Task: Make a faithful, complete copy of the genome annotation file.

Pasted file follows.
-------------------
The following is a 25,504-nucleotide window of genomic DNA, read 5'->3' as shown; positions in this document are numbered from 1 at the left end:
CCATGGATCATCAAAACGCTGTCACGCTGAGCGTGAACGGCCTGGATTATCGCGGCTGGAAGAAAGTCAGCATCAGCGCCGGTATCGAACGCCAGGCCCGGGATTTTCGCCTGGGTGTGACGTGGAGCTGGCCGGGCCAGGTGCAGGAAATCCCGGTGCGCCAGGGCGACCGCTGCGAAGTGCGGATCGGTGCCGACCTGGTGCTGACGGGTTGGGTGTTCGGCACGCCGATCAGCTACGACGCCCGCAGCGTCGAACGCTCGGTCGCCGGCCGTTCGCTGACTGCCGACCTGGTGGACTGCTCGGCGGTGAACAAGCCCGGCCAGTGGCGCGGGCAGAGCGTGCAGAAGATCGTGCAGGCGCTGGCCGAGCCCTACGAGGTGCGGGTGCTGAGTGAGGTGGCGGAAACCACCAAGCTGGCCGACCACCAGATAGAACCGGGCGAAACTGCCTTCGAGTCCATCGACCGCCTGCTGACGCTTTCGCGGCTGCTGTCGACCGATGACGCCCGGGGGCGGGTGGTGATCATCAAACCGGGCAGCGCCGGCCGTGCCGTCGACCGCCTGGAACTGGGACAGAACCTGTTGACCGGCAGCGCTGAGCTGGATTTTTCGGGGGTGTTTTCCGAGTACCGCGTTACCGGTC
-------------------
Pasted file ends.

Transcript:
The following is a 25,504-nucleotide window of genomic DNA, read 5'->3' as shown; positions in this document are numbered from 1 at the left end:
CCATGGATCATCAAAACGCTGTCACGCTGAGCGTGAACGGCCTGGATTATCGCGGCTGGAAGAAAGTCAGCATCAGCGCCGGTATCGAACGCCAGGCCCGGGATTTTCGCCTGGGTGTGACGTGGAGCTGGCCGGGCCAGGTGCAGGAAATCCCGGTGCGCCAGGGCGACCGCTGCGAAGTGCGGATCGGTGCCGACCTGGTGCTGACGGGTTGGGTGTTCGGCACGCCGATCAGCTACGACGCCCGCAGCGTCGAACGCTCGGTCGCCGGCCGTTCGCTGACTGCCGACCTGGTGGACTGCTCGGCGGTGAACAAGCCCGGCCAGTGGCGCGGGCAGAGCGTGCAGAAGATCGTGCAGGCGCTGGCCGAGCCCTACGAGGTGCGGGTGCTGAGTGAGGTGGCGGAAACCACCAAGCTGGCCGACCACCAGATAGAACCGGGCGAAACTGCCTTCGAGTCCATCGACCGCCTGCTGACGCTTTCGCGGCTGCTGTCGACCGATGACGCCCGGGGGCGGGTGGTGATCATCAAACCGGGCAGCGCCGGCCGTGCCGTCGACCGCCTGGAACTGGGACAGAACCTGTTGACCGGCAGCGCTGAGCTGGATTTTTCGGGGGTGTTTTCCGAGTACCGCGTTACCGGTC